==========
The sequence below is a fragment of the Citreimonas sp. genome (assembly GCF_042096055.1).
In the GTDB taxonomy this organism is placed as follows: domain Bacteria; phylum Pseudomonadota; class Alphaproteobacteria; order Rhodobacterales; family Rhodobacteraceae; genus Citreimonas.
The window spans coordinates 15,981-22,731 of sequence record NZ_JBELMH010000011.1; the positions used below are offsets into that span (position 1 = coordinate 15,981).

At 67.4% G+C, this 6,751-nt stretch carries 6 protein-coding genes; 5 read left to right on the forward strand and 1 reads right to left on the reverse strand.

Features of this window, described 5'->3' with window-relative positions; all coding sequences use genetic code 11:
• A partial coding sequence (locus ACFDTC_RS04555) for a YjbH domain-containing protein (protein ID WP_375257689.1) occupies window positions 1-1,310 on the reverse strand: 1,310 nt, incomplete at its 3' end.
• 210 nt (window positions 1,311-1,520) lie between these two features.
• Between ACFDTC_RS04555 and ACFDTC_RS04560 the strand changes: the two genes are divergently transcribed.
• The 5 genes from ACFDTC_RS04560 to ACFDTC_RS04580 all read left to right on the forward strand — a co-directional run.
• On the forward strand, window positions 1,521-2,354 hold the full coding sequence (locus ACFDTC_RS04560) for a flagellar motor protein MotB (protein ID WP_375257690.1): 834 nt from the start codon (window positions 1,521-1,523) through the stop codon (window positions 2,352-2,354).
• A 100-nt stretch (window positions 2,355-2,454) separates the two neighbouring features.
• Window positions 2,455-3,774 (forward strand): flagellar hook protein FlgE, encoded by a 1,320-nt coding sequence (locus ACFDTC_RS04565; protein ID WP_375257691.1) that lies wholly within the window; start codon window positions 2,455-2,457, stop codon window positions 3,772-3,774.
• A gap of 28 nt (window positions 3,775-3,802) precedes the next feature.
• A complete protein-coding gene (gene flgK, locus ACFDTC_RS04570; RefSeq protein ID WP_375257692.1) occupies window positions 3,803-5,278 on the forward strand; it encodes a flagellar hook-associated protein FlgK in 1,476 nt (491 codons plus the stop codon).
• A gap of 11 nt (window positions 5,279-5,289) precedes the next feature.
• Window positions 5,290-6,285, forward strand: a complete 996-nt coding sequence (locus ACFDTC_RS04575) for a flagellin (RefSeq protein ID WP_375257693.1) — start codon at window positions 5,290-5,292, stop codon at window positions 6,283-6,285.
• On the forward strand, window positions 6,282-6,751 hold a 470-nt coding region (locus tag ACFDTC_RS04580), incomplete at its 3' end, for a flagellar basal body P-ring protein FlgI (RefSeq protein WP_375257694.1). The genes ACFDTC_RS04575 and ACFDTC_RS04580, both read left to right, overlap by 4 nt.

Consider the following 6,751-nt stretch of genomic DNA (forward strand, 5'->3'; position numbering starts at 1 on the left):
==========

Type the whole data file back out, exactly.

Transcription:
The sequence below is a fragment of the Citreimonas sp. genome (assembly GCF_042096055.1).
In the GTDB taxonomy this organism is placed as follows: domain Bacteria; phylum Pseudomonadota; class Alphaproteobacteria; order Rhodobacterales; family Rhodobacteraceae; genus Citreimonas.
The window spans coordinates 15,981-22,731 of sequence record NZ_JBELMH010000011.1; the positions used below are offsets into that span (position 1 = coordinate 15,981).

At 67.4% G+C, this 6,751-nt stretch carries 6 protein-coding genes; 5 read left to right on the forward strand and 1 reads right to left on the reverse strand.

Features of this window, described 5'->3' with window-relative positions; all coding sequences use genetic code 11:
• A partial coding sequence (locus ACFDTC_RS04555) for a YjbH domain-containing protein (protein ID WP_375257689.1) occupies window positions 1-1,310 on the reverse strand: 1,310 nt, incomplete at its 3' end.
• 210 nt (window positions 1,311-1,520) lie between these two features.
• Between ACFDTC_RS04555 and ACFDTC_RS04560 the strand changes: the two genes are divergently transcribed.
• The 5 genes from ACFDTC_RS04560 to ACFDTC_RS04580 all read left to right on the forward strand — a co-directional run.
• On the forward strand, window positions 1,521-2,354 hold the full coding sequence (locus ACFDTC_RS04560) for a flagellar motor protein MotB (protein ID WP_375257690.1): 834 nt from the start codon (window positions 1,521-1,523) through the stop codon (window positions 2,352-2,354).
• A 100-nt stretch (window positions 2,355-2,454) separates the two neighbouring features.
• Window positions 2,455-3,774 (forward strand): flagellar hook protein FlgE, encoded by a 1,320-nt coding sequence (locus ACFDTC_RS04565; protein ID WP_375257691.1) that lies wholly within the window; start codon window positions 2,455-2,457, stop codon window positions 3,772-3,774.
• A gap of 28 nt (window positions 3,775-3,802) precedes the next feature.
• A complete protein-coding gene (gene flgK, locus ACFDTC_RS04570; RefSeq protein ID WP_375257692.1) occupies window positions 3,803-5,278 on the forward strand; it encodes a flagellar hook-associated protein FlgK in 1,476 nt (491 codons plus the stop codon).
• A gap of 11 nt (window positions 5,279-5,289) precedes the next feature.
• Window positions 5,290-6,285, forward strand: a complete 996-nt coding sequence (locus ACFDTC_RS04575) for a flagellin (RefSeq protein ID WP_375257693.1) — start codon at window positions 5,290-5,292, stop codon at window positions 6,283-6,285.
• On the forward strand, window positions 6,282-6,751 hold a 470-nt coding region (locus tag ACFDTC_RS04580), incomplete at its 3' end, for a flagellar basal body P-ring protein FlgI (RefSeq protein WP_375257694.1). The genes ACFDTC_RS04575 and ACFDTC_RS04580, both read left to right, overlap by 4 nt.

Consider the following 6,751-nt stretch of genomic DNA (forward strand, 5'->3'; position numbering starts at 1 on the left):